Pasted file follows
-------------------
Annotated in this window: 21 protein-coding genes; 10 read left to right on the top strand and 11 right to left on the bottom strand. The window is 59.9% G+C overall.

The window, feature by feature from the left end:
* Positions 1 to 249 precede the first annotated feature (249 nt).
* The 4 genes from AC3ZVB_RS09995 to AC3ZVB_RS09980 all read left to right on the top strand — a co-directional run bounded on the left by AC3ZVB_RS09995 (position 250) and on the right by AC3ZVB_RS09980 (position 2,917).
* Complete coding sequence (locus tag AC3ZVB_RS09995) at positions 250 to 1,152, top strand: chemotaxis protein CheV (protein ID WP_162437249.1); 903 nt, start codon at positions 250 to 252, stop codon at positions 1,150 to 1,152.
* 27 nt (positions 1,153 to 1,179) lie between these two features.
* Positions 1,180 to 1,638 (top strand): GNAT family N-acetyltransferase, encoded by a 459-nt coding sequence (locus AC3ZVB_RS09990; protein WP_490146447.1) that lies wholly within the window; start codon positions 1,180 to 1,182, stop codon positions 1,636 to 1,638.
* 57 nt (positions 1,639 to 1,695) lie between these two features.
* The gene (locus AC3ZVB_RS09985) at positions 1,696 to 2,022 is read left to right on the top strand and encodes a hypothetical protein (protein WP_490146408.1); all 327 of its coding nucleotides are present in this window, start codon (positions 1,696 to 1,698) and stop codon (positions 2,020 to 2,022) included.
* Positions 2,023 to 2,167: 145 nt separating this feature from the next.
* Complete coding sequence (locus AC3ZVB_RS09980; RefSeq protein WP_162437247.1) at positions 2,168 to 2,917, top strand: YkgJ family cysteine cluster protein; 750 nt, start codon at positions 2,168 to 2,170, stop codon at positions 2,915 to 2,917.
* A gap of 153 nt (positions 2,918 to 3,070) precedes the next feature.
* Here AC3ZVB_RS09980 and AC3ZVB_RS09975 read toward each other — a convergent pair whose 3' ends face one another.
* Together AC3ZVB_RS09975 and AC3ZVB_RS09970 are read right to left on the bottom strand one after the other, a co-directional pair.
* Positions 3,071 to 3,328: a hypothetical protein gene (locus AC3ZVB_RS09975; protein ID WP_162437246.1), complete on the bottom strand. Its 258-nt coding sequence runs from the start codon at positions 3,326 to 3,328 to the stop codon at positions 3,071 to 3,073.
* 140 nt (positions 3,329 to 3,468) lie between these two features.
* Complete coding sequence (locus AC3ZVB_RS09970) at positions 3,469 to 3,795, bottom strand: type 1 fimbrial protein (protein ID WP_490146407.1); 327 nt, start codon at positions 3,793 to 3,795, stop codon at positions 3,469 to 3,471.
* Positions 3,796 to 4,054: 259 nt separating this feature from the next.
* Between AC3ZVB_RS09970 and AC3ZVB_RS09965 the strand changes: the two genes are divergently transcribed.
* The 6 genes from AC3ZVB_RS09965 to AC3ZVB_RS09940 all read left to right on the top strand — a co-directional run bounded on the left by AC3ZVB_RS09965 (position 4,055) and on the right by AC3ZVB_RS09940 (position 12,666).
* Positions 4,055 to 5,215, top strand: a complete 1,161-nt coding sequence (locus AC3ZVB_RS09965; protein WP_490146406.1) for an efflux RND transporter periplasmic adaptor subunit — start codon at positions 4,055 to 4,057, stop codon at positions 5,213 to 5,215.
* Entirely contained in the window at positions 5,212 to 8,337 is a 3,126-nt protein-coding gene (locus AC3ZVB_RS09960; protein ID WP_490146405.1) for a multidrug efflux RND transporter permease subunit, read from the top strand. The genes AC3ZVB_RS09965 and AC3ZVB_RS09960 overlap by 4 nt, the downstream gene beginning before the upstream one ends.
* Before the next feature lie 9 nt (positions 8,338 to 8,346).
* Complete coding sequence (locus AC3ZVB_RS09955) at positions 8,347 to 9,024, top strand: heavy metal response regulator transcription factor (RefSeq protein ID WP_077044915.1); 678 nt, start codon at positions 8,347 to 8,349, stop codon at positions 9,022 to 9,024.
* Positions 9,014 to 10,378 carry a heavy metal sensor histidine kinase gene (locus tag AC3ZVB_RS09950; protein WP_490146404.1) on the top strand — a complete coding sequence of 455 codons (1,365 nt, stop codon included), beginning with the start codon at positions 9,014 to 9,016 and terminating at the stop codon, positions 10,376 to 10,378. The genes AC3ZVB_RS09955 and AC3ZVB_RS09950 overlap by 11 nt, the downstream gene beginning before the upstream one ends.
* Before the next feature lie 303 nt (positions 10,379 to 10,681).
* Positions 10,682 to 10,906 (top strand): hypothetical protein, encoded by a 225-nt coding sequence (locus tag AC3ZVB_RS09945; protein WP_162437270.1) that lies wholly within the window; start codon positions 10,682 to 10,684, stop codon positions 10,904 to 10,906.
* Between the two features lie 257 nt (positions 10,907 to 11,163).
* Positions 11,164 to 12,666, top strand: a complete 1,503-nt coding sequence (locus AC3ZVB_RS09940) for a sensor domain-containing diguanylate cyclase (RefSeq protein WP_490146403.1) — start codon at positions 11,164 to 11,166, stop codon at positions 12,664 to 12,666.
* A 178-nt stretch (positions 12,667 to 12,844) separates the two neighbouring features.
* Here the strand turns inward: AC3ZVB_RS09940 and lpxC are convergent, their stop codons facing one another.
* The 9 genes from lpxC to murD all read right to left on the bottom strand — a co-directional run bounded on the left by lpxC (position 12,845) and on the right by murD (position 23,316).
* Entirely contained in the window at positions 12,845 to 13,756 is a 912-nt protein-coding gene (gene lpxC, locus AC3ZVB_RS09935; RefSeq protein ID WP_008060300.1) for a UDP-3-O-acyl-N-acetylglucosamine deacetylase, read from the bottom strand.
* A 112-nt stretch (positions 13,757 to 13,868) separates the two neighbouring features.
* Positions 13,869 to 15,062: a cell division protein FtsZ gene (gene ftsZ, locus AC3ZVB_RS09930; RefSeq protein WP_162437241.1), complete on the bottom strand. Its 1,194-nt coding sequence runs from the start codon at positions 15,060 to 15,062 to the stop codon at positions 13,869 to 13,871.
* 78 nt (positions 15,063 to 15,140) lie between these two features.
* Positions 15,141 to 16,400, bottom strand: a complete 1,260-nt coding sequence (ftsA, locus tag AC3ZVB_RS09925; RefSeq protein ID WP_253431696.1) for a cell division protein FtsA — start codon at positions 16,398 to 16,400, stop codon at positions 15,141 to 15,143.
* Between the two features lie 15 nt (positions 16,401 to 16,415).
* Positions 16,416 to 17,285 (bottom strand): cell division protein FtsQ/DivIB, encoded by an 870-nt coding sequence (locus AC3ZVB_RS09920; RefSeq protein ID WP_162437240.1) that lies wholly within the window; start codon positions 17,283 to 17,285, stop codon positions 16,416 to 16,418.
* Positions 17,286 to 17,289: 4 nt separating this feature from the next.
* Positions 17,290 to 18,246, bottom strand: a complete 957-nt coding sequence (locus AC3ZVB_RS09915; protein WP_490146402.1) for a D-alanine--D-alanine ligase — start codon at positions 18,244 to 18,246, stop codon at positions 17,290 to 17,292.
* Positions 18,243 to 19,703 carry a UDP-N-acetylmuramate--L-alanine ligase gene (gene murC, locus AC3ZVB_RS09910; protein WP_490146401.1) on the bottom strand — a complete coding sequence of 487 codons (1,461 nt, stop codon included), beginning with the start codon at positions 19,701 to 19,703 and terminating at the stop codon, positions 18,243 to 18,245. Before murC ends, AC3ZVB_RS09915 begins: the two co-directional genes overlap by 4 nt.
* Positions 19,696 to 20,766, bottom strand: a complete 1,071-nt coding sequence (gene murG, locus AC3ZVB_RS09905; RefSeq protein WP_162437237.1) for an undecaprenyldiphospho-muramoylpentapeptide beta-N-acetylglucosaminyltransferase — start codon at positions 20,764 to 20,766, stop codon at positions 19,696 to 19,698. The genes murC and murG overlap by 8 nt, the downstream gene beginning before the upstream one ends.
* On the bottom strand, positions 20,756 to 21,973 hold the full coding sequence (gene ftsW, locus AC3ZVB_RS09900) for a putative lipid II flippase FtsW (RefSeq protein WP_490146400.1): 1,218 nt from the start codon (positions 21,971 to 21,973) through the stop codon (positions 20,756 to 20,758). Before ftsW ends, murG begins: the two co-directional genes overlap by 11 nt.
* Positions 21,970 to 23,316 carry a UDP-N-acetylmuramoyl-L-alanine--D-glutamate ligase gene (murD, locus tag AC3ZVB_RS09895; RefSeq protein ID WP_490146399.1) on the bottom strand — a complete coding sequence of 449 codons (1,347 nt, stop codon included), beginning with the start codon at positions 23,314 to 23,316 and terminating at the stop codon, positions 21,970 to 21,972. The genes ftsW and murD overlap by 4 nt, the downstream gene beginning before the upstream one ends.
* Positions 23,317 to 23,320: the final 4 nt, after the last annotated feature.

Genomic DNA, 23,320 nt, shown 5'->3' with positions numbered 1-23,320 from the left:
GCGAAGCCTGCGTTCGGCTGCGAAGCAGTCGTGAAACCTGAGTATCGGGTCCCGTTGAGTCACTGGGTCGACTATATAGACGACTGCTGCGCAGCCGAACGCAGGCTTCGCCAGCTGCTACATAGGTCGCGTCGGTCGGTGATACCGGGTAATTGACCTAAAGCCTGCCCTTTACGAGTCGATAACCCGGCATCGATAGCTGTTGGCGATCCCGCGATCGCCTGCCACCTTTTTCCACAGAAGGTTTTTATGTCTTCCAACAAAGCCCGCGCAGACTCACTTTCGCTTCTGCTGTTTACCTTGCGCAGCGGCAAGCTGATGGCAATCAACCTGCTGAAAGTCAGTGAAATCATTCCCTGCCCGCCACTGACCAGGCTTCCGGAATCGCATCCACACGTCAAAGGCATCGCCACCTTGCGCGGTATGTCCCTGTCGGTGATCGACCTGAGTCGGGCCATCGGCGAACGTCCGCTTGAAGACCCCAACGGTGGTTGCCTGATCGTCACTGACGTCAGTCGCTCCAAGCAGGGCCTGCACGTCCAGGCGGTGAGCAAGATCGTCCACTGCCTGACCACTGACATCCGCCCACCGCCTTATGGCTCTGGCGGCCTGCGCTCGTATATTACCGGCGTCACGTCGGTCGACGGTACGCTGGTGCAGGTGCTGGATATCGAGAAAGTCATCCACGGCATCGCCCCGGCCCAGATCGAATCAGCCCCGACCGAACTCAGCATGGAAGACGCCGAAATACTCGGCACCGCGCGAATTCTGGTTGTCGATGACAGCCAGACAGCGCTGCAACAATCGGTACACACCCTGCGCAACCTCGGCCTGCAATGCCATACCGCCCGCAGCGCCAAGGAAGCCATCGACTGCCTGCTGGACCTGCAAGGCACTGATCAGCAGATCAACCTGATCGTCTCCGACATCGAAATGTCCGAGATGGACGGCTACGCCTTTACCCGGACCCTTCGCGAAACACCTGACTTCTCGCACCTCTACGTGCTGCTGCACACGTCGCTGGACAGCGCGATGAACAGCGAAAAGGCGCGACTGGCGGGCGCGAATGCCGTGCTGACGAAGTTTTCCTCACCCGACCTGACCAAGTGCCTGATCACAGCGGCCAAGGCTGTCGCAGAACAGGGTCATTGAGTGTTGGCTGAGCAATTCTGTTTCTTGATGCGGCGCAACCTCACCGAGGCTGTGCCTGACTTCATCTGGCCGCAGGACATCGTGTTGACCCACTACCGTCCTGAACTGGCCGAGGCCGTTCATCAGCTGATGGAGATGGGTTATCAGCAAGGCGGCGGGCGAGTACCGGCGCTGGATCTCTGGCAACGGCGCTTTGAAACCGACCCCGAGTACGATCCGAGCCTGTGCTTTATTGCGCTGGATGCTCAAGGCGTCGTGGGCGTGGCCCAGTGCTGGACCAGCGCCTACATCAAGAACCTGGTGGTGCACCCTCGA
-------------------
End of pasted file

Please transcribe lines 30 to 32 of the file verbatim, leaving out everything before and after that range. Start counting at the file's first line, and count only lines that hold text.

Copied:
* A 178-nt stretch (positions 12,667 to 12,844) separates the two neighbouring features.
* Here the strand turns inward: AC3ZVB_RS09940 and lpxC are convergent, their stop codons facing one another.
* The 9 genes from lpxC to murD all read right to left on the bottom strand — a co-directional run bounded on the left by lpxC (position 12,845) and on the right by murD (position 23,316).